Xiafs was a file system for the Linux kernel which was conceived and developed by Frank Xia and was based on the MINIX file system. Today it is obsolete and not in use, except possibly in some historic installations.
Linux originally used the MINIX file system, but it had a number of limitations. For example, the length of filenames was limited to 14 characters and the partition size was limited to 64 MB. To replace the MINIX file system, the extended file system (or ext) was developed. However, it too had some problems such as poor performance and the lack of some date stamps. Two contenders for replacing ext were quickly developed: ext2 and Xiafs. The two file systems were included in the standard kernel in December 1993 (Linux 0.99.15). ext2 and Xiafs had the same goal: to offer good performance, reasonable limitations, and fixing the flaws of ext. Initially, Xiafs was more powerful and more stable than Ext2, but being a fairly minimalistic modification of the Minix file system, it was not very well suited for future extension.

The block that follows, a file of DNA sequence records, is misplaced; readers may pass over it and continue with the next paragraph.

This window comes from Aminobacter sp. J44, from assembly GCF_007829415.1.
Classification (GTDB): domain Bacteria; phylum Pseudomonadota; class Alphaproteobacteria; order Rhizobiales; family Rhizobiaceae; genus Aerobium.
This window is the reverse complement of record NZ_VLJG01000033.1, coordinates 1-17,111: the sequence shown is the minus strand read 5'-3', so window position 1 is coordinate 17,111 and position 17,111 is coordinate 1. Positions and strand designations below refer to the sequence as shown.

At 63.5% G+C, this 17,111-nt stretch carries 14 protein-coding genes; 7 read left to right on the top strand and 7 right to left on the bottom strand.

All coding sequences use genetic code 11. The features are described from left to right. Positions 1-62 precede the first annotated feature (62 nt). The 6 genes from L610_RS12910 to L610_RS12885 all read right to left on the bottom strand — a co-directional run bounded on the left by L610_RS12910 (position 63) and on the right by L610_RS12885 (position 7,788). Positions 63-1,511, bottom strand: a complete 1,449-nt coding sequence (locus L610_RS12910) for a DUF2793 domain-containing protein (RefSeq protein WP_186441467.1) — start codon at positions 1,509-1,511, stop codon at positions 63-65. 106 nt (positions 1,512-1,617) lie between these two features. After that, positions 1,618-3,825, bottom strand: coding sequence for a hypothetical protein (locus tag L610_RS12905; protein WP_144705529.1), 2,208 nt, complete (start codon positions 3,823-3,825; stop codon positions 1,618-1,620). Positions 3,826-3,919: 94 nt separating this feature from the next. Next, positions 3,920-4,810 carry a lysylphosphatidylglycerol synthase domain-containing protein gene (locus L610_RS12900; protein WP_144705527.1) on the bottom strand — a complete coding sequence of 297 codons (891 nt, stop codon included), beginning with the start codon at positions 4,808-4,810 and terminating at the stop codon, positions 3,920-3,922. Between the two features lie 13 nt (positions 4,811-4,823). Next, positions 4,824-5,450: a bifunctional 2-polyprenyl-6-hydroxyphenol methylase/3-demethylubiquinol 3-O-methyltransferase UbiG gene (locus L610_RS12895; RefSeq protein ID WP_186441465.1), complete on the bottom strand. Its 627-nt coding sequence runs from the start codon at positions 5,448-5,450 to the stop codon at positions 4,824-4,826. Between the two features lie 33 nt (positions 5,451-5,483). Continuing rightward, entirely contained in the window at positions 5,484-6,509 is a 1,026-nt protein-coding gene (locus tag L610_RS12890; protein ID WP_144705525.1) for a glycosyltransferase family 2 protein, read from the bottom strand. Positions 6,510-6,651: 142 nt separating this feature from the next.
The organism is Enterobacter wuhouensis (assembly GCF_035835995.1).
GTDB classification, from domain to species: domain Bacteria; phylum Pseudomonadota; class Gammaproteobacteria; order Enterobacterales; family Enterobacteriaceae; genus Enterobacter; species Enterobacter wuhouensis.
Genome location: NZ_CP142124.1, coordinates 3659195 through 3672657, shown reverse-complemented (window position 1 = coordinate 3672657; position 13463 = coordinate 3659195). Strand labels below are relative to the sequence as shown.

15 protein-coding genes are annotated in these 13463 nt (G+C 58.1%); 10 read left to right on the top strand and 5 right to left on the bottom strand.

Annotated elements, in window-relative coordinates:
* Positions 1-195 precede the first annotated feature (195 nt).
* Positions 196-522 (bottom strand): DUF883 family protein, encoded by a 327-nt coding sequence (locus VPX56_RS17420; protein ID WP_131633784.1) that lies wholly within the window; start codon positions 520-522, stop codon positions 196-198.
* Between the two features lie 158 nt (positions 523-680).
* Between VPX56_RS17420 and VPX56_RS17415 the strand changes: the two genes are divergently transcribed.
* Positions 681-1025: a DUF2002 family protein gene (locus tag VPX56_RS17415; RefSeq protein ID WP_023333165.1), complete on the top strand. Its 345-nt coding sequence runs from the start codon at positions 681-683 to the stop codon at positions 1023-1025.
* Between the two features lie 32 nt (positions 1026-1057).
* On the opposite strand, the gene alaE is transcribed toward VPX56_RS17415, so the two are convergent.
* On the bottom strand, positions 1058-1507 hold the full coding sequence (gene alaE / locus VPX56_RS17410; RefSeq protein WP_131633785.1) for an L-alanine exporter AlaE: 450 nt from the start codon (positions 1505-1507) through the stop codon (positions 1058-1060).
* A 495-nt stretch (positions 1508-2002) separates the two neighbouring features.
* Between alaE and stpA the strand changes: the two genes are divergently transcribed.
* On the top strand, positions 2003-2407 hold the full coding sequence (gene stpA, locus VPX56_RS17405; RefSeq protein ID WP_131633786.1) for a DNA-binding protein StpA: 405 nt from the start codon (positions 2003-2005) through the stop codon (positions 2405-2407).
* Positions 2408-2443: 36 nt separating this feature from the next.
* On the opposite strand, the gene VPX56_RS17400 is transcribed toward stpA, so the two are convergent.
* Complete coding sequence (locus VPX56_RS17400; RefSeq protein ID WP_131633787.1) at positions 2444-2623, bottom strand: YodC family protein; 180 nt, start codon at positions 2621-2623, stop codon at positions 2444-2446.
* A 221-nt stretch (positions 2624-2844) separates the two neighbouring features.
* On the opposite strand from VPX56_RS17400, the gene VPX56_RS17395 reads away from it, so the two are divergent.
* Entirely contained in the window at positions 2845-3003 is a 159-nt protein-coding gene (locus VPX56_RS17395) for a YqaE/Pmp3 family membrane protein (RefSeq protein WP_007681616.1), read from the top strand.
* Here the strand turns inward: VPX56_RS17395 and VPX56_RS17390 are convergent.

The end result was that Xiafs changed very little while ext2 evolved considerably, rapidly improving stability, performance and adding extensions. ext2, after some shakedown time, quickly became the standard file system of Linux. Since then, ext2 has developed into a very mature and robust file system.
Xiafs was removed along with the original Extended file system from Linux 2.1.21, as it was no longer in use and was unmaintained. ext2, ext3 and their successor ext4 are in the Linux kernel. As an exercise in computer history and as a file system tutorial, Xiafs was ported to modern Linux in 2013.
Comparison with ext2
Xiafs was less powerful and offered less functionality than ext2. The maximum size of a file was 64 MiB and the maximum size of a partition was 2 GiB. While this was an improvement over ext, it did not measure up to ext2. The only advantage was that it used less disk space for its control structures and had greater stability at that time.
- "The Linux ext2/3/4 Filesystem: Past, Present, and Future", Ted Ts'o
- Porting an Ancient Filesystem to Modern Linux, Jeremy Bingham